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A General Guide to Pot Selection

A General Guide to Pot Selection

By Kenneth A. Schultz

Does the pot make the tree or does the tree make the pot? After all, bonsai means plant in a shallow pot. In my reading and in practice the pot is not the first consideration. Well, not always, I do have a collection of pots and occasionally I will look for the tree that will go into one of these pots. More commonly, I will be looking at a tree and wonder - do I have a pot for this?

To prepare this article, I riffled through my bonsai book collection to select the ones that have special tips and suggestions. What did I find? It was a mixed bag. Most books limited their discussion to a few short pages. And a number of them don’t discuss how to select a suitable pot for the type or style of tree to be planted. Rather their focus was on photographs of pots for sale, showing some store or factory. Others ignore the pot itself as a part of the artistic composition of bonsai, and talk about putting screen over the drain hole (eye) and advising to wire the tree into the pot.

So what is so special about picking a pot? Well, we have all heard the golden rules. Pines and Junipers in brown matte’ pots and deciduous and flowering trees in glazed color pots. But there is more to picking a pot than just that, and sometimes these rules might need to be ignored. Besides there is the whole issue of selecting the shape of the pot based on the growth style of the bonsai. Author and artist Amy Lang captures the importance of the pot stating that it allows the viewer to imagine the tree growing in its natural element. There are three elements to the art of the bonsai composition; the tree, the pot and the position of the tree in its pot.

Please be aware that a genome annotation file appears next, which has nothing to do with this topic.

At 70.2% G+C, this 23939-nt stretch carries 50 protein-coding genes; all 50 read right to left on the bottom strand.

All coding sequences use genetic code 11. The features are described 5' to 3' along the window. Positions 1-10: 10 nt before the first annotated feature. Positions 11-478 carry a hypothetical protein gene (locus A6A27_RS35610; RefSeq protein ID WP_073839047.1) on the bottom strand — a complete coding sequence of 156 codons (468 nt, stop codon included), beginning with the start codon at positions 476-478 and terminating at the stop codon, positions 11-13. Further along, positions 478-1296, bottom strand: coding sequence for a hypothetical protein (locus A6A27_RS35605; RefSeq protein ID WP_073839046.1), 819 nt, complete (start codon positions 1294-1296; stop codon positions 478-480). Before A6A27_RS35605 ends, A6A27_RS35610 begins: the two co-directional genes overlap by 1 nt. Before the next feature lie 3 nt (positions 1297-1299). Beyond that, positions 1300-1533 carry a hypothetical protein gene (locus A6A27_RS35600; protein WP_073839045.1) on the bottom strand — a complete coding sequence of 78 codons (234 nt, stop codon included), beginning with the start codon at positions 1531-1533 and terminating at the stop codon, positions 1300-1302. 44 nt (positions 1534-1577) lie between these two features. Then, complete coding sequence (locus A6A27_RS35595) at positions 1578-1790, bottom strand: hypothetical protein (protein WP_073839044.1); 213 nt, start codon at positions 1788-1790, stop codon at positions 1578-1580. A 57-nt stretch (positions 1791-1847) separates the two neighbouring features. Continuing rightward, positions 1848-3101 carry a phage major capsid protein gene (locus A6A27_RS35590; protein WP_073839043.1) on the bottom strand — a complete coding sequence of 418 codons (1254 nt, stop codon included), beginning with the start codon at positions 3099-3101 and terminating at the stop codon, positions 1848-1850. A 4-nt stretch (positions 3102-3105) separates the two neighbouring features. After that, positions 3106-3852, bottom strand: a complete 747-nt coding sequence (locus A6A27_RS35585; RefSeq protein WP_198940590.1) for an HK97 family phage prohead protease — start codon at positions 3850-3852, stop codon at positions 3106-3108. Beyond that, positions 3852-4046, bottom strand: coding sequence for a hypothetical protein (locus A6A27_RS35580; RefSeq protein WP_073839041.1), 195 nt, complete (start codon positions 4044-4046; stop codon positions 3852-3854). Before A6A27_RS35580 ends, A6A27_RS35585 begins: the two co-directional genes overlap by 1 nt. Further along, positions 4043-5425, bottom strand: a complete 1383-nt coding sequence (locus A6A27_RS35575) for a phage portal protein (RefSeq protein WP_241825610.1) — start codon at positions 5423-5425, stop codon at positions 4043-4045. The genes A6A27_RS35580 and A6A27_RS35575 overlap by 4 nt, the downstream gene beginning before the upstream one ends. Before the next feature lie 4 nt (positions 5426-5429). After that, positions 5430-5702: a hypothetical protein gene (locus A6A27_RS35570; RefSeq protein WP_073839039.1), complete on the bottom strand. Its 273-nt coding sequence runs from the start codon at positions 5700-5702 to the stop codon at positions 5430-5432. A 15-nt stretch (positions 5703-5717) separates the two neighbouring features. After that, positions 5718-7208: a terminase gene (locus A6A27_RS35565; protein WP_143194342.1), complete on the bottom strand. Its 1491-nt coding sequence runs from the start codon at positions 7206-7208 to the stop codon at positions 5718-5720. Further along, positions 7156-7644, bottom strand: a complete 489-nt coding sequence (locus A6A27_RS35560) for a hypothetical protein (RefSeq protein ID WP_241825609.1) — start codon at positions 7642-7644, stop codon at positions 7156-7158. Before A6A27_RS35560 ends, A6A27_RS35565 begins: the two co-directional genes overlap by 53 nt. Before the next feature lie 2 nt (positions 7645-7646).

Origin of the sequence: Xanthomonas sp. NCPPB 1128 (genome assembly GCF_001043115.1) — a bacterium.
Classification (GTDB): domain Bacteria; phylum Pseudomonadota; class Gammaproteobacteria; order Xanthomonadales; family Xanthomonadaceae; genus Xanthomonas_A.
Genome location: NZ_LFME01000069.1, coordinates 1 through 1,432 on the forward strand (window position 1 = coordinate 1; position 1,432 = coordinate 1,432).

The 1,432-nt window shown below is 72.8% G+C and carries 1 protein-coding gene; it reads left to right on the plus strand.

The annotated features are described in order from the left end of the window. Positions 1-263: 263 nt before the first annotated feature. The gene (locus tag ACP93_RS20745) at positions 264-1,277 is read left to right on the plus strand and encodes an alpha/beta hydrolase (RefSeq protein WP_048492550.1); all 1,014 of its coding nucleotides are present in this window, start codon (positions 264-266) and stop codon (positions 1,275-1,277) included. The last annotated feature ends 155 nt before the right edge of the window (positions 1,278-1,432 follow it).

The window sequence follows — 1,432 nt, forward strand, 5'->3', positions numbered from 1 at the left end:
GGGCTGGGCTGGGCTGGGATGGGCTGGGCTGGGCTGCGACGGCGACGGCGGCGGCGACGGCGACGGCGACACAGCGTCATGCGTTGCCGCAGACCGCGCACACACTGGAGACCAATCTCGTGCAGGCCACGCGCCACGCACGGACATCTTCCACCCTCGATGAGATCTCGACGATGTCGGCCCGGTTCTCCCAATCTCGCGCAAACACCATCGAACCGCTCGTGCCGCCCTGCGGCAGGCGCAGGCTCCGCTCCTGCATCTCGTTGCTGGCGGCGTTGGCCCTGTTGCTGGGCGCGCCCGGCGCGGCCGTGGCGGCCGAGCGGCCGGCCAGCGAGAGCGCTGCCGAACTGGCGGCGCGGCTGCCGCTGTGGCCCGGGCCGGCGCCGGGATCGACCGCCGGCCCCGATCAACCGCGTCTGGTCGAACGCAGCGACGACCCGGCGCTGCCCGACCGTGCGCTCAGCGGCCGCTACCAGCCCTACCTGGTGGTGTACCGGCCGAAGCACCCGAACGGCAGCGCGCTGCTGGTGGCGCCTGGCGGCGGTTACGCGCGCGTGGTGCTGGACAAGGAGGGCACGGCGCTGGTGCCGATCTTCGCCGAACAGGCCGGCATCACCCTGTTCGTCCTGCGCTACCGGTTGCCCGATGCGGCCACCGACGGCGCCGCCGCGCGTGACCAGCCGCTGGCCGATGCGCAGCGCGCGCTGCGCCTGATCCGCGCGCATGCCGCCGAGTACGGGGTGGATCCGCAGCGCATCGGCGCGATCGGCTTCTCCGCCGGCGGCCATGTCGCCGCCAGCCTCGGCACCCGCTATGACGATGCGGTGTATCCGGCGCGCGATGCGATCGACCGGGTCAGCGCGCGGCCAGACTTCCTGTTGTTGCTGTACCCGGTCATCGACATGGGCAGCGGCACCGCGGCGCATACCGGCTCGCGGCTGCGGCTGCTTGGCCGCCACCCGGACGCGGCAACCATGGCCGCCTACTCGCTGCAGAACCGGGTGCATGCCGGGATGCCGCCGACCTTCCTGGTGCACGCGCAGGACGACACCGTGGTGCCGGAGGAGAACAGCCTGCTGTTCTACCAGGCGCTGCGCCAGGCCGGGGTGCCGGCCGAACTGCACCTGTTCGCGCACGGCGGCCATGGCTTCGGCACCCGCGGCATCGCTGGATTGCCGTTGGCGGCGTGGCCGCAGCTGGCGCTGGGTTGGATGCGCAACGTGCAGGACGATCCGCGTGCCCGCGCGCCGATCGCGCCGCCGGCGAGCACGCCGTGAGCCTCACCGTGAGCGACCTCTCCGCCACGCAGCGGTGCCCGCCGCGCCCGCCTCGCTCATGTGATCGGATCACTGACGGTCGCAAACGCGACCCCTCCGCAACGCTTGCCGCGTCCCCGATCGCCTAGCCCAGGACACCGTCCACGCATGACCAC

Generally when you are pot shopping, avoid pots that rock on flat surfaces. Pots with chips or cracks are only for growing, not showing. There should be a number of eyes, or drain holes, at the lowest point of the pot’s bottom. Pots that have low points that don’t drain may cause root rot.

And “ping” the pot. Pots that are fired longer will have a “ring” rather than a thud or clunk when struck. Test them by wetting your finger and then rubbing it in the inside of the pot. If the clay readily absorbs the moisture, it may be low fired. Glazed pots that are low-fired pots will crack, and spaul, and the glaze will come off in flakes.

Inward curing shapes or an edge on the inside of the upper rim should only be used with your indoor trees. In the winter, when the root ball freezes, it will catch under these rims and crack your pots. For growing outdoor trees you may want to use mica pots.

Here’s what some of the authors had to say about color:
What Color Should I Choose? What do the “experts” say? Most evergreens and conifers are best in brown containers. Glazed and matte’ finishes may be used for any species. Arid species are best in unglazed pots. Earthen brown pots – matte’ or unglazed with sides curving outward are ideal for evergreens; especially those with slender curving trunks.

Colored containers pose a host of possibilities. White can be used for broadleaved specimens, deciduous trees that fruit, flower or having bright fall leaf color. The color needs to compliment the tree’s flowers, fruit, bark or fall foliage. Dark colors are and should be used with bonsai that exhibit “strong character” (massive nabari in proportion to height, or formal upright). The use of decorated or multi colored pots should be limited to truly spectacular bonsai to keep the pot from taking more attention than the tree. With mame’ brightly colored pots can be used as the enthusiast wants.